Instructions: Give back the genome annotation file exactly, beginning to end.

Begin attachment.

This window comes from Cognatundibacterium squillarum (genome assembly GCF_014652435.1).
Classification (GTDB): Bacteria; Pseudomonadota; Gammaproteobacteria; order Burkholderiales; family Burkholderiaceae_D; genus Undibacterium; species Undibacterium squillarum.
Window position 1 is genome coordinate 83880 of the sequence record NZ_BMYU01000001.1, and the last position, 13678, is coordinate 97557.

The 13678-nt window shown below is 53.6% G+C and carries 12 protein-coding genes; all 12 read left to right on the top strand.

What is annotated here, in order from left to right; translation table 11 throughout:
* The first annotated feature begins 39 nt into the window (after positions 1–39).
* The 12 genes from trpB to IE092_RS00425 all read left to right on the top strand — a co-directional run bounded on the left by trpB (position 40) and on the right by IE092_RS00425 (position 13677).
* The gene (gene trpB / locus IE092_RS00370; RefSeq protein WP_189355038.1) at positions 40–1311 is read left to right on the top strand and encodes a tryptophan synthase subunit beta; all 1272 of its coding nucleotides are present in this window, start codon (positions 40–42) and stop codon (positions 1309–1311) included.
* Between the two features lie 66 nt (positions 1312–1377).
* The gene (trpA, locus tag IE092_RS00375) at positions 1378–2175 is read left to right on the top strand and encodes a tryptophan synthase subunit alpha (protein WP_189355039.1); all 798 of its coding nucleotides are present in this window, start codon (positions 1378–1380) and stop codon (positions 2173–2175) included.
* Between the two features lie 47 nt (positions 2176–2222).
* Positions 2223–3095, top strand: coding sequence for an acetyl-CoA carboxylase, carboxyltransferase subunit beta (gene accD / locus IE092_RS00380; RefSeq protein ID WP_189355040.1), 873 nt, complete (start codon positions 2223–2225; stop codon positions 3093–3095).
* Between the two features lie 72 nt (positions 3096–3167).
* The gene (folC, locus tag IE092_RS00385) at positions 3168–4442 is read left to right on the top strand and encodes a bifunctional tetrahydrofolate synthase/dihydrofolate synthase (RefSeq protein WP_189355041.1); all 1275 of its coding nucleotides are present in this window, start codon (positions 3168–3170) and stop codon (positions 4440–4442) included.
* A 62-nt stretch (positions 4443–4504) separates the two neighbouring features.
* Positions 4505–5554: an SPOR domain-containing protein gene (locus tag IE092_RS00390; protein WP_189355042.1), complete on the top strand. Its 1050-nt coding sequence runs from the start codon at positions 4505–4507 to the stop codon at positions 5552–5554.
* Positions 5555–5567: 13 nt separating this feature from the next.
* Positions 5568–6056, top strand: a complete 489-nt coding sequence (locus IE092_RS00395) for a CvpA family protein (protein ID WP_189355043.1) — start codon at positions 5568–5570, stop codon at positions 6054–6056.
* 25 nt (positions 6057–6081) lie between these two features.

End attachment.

This window comes from Cognatundibacterium squillarum (genome assembly GCF_014652435.1).
Classification (GTDB): Bacteria; Pseudomonadota; Gammaproteobacteria; order Burkholderiales; family Burkholderiaceae_D; genus Undibacterium; species Undibacterium squillarum.
Window position 1 is genome coordinate 83880 of the sequence record NZ_BMYU01000001.1, and the last position, 13678, is coordinate 97557.

The 13678-nt window shown below is 53.6% G+C and carries 12 protein-coding genes; all 12 read left to right on the top strand.

What is annotated here, in order from left to right; translation table 11 throughout:
* The first annotated feature begins 39 nt into the window (after positions 1–39).
* The 12 genes from trpB to IE092_RS00425 all read left to right on the top strand — a co-directional run bounded on the left by trpB (position 40) and on the right by IE092_RS00425 (position 13677).
* The gene (gene trpB / locus IE092_RS00370; RefSeq protein WP_189355038.1) at positions 40–1311 is read left to right on the top strand and encodes a tryptophan synthase subunit beta; all 1272 of its coding nucleotides are present in this window, start codon (positions 40–42) and stop codon (positions 1309–1311) included.
* Between the two features lie 66 nt (positions 1312–1377).
* The gene (trpA, locus tag IE092_RS00375) at positions 1378–2175 is read left to right on the top strand and encodes a tryptophan synthase subunit alpha (protein WP_189355039.1); all 798 of its coding nucleotides are present in this window, start codon (positions 1378–1380) and stop codon (positions 2173–2175) included.
* Between the two features lie 47 nt (positions 2176–2222).
* Positions 2223–3095, top strand: coding sequence for an acetyl-CoA carboxylase, carboxyltransferase subunit beta (gene accD / locus IE092_RS00380; RefSeq protein ID WP_189355040.1), 873 nt, complete (start codon positions 2223–2225; stop codon positions 3093–3095).
* Between the two features lie 72 nt (positions 3096–3167).
* The gene (folC, locus tag IE092_RS00385) at positions 3168–4442 is read left to right on the top strand and encodes a bifunctional tetrahydrofolate synthase/dihydrofolate synthase (RefSeq protein WP_189355041.1); all 1275 of its coding nucleotides are present in this window, start codon (positions 3168–3170) and stop codon (positions 4440–4442) included.
* A 62-nt stretch (positions 4443–4504) separates the two neighbouring features.
* Positions 4505–5554: an SPOR domain-containing protein gene (locus tag IE092_RS00390; protein WP_189355042.1), complete on the top strand. Its 1050-nt coding sequence runs from the start codon at positions 4505–4507 to the stop codon at positions 5552–5554.
* Positions 5555–5567: 13 nt separating this feature from the next.
* Positions 5568–6056, top strand: a complete 489-nt coding sequence (locus IE092_RS00395) for a CvpA family protein (protein ID WP_189355043.1) — start codon at positions 5568–5570, stop codon at positions 6054–6056.
* 25 nt (positions 6057–6081) lie between these two features.